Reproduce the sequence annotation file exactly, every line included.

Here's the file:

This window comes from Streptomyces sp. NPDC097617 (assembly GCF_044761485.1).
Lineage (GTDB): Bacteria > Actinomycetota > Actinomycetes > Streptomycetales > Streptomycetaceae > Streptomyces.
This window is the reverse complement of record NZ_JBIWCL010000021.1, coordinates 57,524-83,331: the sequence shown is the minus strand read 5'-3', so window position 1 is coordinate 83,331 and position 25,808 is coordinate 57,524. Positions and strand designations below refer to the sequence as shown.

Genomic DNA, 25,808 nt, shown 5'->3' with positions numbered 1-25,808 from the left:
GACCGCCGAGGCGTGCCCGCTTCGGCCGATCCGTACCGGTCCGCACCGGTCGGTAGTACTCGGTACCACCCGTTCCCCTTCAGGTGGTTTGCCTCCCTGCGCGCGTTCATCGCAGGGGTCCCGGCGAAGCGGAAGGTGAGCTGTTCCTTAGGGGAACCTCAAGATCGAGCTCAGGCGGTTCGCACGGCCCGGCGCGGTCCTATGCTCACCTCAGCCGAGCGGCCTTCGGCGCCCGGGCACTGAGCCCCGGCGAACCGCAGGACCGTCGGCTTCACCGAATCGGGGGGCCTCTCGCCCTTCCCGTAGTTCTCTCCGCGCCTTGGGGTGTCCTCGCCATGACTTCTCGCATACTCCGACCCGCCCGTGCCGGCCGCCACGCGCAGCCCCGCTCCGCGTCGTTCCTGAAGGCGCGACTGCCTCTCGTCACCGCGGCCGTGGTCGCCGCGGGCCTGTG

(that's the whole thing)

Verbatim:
This window comes from Streptomyces sp. NPDC097617 (assembly GCF_044761485.1).
Lineage (GTDB): Bacteria > Actinomycetota > Actinomycetes > Streptomycetales > Streptomycetaceae > Streptomyces.
This window is the reverse complement of record NZ_JBIWCL010000021.1, coordinates 57,524-83,331: the sequence shown is the minus strand read 5'-3', so window position 1 is coordinate 83,331 and position 25,808 is coordinate 57,524. Positions and strand designations below refer to the sequence as shown.

Genomic DNA, 25,808 nt, shown 5'->3' with positions numbered 1-25,808 from the left:
GACCGCCGAGGCGTGCCCGCTTCGGCCGATCCGTACCGGTCCGCACCGGTCGGTAGTACTCGGTACCACCCGTTCCCCTTCAGGTGGTTTGCCTCCCTGCGCGCGTTCATCGCAGGGGTCCCGGCGAAGCGGAAGGTGAGCTGTTCCTTAGGGGAACCTCAAGATCGAGCTCAGGCGGTTCGCACGGCCCGGCGCGGTCCTATGCTCACCTCAGCCGAGCGGCCTTCGGCGCCCGGGCACTGAGCCCCGGCGAACCGCAGGACCGTCGGCTTCACCGAATCGGGGGGCCTCTCGCCCTTCCCGTAGTTCTCTCCGCGCCTTGGGGTGTCCTCGCCATGACTTCTCGCATACTCCGACCCGCCCGTGCCGGCCGCCACGCGCAGCCCCGCTCCGCGTCGTTCCTGAAGGCGCGACTGCCTCTCGTCACCGCGGCCGTGGTCGCCGCGGGCCTGTG